Fourth – Be Wary of Hobbies

One thing I have to say, from my own experience at A Levels, is that if you want to take a qualification in something you deem to be a hobby, it’s not always a good idea. By this, I mean that I took Creative Writing for AS Level (the first half of A Levels before the government changed it for the year below me to one linear qualification) because I thought it was something I was good at, it was fun, and it could act as my ‘fun’ subject. Writing is my hobby, after all.

It didn’t quite work out that way. Honestly, taking something you enjoy as a hobby, like creative writing, or photography, maybe things like textiles and art too, and choosing to study it might be the worst idea. Taking something pleasurable and having it turned into a mess of exams, coursework, stress and grades can really take all the pleasure out of it and bring you down. I enjoyed the classes, initially, but as the year went on, it was just frustrating more than anything else. I didn’t have full freedom over my writing, I had to conform to the exam board’s ideas of ‘good writing’ and to be completely honest, I found myself losing my own writing style because of how much I was having to gear it towards the marking schemes. It ended up sucking the enjoyment out of it, especially when I was targeted an A and for various reasons only came out with a C grade. If you are considering taking a hobby at GCSE/A Level, be sure you know what you are doing.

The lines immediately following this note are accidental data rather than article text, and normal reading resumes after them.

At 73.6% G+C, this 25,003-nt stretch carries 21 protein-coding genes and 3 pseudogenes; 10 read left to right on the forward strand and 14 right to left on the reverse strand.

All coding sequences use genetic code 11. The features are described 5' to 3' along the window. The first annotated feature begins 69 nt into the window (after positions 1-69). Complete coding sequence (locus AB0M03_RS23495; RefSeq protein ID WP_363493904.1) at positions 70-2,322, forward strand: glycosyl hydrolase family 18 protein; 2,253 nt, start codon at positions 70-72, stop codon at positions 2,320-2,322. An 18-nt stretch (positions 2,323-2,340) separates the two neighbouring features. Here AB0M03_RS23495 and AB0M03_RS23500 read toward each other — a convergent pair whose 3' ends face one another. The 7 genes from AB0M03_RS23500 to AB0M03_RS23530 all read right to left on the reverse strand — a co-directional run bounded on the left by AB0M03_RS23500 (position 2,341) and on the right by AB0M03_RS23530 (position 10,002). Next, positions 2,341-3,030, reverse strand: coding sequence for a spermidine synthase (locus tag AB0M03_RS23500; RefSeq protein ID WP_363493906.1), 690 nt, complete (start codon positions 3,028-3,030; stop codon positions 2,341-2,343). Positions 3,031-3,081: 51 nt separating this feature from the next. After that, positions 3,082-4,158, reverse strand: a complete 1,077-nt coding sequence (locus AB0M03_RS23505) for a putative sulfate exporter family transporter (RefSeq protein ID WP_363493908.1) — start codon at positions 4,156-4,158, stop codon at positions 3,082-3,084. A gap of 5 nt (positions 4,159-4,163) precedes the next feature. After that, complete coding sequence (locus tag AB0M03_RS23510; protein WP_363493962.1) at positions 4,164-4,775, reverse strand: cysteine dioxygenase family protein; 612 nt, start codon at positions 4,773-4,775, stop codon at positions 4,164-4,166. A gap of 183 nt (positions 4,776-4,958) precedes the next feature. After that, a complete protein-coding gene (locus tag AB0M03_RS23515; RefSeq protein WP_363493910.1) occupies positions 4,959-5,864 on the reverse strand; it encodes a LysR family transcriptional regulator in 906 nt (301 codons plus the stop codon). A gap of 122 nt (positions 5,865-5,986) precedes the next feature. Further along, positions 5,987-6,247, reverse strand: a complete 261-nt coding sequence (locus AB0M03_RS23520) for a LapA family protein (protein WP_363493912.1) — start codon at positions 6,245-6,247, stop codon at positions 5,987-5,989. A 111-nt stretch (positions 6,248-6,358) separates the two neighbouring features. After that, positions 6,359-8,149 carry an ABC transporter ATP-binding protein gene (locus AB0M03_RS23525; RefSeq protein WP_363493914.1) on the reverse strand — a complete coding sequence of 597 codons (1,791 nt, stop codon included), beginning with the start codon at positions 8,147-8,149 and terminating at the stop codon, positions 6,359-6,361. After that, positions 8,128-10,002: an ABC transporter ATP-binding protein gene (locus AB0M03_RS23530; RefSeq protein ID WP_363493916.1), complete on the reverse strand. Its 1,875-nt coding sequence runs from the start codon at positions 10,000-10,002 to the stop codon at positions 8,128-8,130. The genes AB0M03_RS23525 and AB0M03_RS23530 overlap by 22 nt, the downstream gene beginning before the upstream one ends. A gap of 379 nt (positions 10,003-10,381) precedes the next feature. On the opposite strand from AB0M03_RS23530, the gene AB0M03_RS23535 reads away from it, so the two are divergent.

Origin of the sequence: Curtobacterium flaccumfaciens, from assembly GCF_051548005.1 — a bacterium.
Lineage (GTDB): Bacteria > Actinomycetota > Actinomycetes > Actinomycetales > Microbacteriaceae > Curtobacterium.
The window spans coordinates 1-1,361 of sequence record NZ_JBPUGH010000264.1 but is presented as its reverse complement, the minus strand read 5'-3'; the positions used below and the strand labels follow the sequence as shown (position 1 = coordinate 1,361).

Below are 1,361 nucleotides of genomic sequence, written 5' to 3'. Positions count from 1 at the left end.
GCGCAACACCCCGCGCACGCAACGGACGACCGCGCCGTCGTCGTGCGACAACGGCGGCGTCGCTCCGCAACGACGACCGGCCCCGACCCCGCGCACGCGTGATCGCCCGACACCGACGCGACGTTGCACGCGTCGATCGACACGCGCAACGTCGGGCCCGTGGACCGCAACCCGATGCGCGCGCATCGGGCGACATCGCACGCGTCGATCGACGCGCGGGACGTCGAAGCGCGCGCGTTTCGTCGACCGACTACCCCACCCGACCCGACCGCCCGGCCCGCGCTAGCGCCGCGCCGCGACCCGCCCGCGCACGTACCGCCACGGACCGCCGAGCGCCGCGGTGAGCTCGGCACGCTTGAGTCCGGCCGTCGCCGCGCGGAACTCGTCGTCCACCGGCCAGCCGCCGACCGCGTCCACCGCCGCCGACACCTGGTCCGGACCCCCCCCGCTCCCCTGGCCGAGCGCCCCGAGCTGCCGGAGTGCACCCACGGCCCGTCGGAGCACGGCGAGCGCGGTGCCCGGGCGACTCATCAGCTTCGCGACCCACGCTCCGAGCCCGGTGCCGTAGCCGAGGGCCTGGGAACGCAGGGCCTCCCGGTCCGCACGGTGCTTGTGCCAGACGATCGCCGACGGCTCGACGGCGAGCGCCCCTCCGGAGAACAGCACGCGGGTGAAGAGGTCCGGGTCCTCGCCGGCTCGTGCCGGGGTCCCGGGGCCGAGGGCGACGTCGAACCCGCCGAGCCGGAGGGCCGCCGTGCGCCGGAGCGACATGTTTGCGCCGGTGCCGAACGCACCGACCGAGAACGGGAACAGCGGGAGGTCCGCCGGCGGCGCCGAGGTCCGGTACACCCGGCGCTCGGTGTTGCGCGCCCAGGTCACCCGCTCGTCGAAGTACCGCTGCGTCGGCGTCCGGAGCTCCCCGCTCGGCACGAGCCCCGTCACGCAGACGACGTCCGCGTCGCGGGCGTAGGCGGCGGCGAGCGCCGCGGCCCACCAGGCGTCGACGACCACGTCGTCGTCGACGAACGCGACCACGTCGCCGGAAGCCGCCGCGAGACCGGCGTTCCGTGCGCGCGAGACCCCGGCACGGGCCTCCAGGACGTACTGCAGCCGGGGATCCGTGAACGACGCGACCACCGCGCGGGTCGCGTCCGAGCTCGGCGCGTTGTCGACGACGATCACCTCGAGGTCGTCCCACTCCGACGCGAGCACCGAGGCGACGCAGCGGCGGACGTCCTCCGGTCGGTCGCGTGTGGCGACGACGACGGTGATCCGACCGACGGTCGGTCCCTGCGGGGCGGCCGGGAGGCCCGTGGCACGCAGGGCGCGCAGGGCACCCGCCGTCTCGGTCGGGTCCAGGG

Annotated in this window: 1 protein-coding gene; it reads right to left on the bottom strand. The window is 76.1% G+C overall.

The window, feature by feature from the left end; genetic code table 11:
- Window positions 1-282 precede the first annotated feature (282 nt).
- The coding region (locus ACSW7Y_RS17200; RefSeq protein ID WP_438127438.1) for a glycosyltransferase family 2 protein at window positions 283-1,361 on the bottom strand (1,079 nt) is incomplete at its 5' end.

Fifth – And Finally…

My last piece of advice to you, choosing your subjects, is to avoid choosing subjects because someone else is telling you to, or because your friends are taking the same ones. If you take a subject because your parents want you to, in your mind that subject will be associated with the frustration of being told what to do, and it’ll give it a negative association before you’ve even started. And taking subjects just because a friend has is always a bad idea, because it may play to their strengths and not yours.

It might be that you don’t know anyone else starting the subjects you want to take, but it’s an opportunity to make new friends – and if you end up thinking the rest of your class are complete jerks, it’s a good time to build your own sense of independence as you won’t be relying on someone else as your crash-pad or safety net.

And with that, I leave you. I hope this helps, even if it’s just one person, but this is what I’ve learned from my experience with qualifications, and I cannot stress enough that whatever subject choices you make, they must be because they are your choice and yours alone. It’s you who has to work for them, it’s you who has to stress about them, and it’s you who has to sit the exam, so don’t let yourself choose it for anyone else’s benefit.

See you next time!

Katy x